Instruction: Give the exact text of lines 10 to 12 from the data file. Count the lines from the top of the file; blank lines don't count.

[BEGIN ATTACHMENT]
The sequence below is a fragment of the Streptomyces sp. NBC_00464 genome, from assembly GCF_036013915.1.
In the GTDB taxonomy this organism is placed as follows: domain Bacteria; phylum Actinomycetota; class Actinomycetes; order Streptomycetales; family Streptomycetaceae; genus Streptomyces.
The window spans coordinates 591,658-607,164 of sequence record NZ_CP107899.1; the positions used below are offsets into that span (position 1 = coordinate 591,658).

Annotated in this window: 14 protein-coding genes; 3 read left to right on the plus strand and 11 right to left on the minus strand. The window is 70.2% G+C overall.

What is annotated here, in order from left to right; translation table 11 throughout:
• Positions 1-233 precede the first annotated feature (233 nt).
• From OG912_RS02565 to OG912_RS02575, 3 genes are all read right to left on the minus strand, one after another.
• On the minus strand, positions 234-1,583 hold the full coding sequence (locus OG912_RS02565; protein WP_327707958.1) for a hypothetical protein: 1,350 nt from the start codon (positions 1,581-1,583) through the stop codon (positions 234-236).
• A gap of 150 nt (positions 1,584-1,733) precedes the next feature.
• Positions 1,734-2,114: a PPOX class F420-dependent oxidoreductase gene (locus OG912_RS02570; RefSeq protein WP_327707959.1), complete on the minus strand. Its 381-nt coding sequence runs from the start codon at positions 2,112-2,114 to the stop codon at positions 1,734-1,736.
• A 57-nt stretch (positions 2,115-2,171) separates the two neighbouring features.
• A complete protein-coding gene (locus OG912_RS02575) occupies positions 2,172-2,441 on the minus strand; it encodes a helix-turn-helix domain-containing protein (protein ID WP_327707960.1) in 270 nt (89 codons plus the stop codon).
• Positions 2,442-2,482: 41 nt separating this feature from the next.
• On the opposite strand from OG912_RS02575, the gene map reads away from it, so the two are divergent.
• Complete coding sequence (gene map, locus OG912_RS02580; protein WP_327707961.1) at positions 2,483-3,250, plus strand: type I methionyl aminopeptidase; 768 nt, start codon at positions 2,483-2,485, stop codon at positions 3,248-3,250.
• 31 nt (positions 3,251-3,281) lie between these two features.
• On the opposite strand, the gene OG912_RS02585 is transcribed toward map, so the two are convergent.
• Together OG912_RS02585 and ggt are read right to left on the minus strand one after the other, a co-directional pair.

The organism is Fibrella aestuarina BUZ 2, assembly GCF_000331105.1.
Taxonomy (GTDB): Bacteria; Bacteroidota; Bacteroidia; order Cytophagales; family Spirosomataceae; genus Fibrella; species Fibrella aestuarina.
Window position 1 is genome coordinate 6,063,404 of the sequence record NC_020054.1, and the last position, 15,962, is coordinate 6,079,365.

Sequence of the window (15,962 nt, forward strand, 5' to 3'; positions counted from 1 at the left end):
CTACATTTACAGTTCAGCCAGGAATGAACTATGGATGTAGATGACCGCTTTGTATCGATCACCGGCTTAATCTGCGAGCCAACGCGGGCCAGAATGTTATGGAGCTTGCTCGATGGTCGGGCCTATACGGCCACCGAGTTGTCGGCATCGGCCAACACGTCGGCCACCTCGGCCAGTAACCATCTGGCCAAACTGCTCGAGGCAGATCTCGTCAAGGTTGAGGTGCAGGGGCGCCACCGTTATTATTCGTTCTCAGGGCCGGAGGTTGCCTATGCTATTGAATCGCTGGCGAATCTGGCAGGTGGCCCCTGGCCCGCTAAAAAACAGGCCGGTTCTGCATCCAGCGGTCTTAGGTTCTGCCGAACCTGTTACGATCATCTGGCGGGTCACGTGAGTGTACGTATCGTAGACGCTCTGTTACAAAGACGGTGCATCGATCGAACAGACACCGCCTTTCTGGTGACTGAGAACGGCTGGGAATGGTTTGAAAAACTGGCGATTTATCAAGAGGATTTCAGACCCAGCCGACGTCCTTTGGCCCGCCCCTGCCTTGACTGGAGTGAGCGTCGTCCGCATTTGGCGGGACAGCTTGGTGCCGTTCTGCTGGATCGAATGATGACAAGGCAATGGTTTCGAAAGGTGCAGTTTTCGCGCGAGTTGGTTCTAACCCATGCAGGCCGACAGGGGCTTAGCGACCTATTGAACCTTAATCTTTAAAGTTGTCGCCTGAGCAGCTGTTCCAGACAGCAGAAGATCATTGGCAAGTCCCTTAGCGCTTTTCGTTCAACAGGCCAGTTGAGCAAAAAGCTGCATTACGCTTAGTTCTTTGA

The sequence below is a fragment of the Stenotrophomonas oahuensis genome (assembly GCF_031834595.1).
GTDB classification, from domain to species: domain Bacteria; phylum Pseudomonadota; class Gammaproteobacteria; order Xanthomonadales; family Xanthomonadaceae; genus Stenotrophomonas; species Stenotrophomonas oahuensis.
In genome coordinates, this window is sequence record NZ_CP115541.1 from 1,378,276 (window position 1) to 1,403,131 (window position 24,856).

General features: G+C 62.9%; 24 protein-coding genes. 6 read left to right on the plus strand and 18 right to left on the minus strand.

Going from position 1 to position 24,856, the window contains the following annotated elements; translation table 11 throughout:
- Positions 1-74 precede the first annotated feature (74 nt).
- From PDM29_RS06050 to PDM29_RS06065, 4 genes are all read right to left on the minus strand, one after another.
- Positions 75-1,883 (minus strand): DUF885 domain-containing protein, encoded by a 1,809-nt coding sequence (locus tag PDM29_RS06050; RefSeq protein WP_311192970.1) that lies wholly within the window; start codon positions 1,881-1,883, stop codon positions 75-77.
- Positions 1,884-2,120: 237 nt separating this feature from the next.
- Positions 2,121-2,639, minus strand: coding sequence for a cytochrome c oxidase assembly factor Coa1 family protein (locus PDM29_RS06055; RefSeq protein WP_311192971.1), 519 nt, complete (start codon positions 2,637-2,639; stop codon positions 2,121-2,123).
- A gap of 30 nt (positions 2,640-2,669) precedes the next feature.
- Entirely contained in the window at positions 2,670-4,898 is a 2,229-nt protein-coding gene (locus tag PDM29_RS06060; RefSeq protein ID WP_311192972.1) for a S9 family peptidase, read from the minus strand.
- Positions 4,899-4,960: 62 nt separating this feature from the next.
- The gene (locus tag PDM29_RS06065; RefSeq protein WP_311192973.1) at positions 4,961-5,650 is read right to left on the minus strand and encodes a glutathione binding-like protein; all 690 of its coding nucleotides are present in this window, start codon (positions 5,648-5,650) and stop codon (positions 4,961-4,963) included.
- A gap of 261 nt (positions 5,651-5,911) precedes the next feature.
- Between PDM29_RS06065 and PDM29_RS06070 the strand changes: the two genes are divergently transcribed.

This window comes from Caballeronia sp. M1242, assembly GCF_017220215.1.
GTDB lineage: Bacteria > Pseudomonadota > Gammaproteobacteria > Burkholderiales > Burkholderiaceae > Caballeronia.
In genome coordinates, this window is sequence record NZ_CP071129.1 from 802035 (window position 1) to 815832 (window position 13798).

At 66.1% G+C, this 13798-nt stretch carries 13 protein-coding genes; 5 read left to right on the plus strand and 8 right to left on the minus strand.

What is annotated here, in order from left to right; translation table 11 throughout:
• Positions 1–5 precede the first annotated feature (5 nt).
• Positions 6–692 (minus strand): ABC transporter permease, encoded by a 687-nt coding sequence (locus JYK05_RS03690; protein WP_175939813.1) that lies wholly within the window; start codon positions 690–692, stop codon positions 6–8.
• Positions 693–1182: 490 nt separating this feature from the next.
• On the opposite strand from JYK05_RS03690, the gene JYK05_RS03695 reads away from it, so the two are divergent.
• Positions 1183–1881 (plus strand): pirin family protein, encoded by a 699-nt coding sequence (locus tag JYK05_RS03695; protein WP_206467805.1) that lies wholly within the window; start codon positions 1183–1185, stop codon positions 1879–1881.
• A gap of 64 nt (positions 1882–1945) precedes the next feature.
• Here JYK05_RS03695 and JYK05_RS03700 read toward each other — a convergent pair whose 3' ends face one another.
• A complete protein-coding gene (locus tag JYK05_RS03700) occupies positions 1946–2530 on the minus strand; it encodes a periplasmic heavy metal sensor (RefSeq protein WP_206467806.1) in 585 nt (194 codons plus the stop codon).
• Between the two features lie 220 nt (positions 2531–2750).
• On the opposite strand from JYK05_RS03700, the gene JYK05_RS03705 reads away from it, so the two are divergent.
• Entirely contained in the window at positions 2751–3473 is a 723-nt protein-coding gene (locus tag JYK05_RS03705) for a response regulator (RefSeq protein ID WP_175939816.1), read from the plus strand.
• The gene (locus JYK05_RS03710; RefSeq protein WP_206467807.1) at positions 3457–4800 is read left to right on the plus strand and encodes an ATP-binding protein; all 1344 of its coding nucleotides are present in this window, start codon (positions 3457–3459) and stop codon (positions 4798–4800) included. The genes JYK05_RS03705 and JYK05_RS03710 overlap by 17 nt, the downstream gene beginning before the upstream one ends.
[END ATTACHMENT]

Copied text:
• Positions 1,734-2,114: a PPOX class F420-dependent oxidoreductase gene (locus OG912_RS02570; RefSeq protein WP_327707959.1), complete on the minus strand. Its 381-nt coding sequence runs from the start codon at positions 2,112-2,114 to the stop codon at positions 1,734-1,736.
• A 57-nt stretch (positions 2,115-2,171) separates the two neighbouring features.
• A complete protein-coding gene (locus OG912_RS02575) occupies positions 2,172-2,441 on the minus strand; it encodes a helix-turn-helix domain-containing protein (protein ID WP_327707960.1) in 270 nt (89 codons plus the stop codon).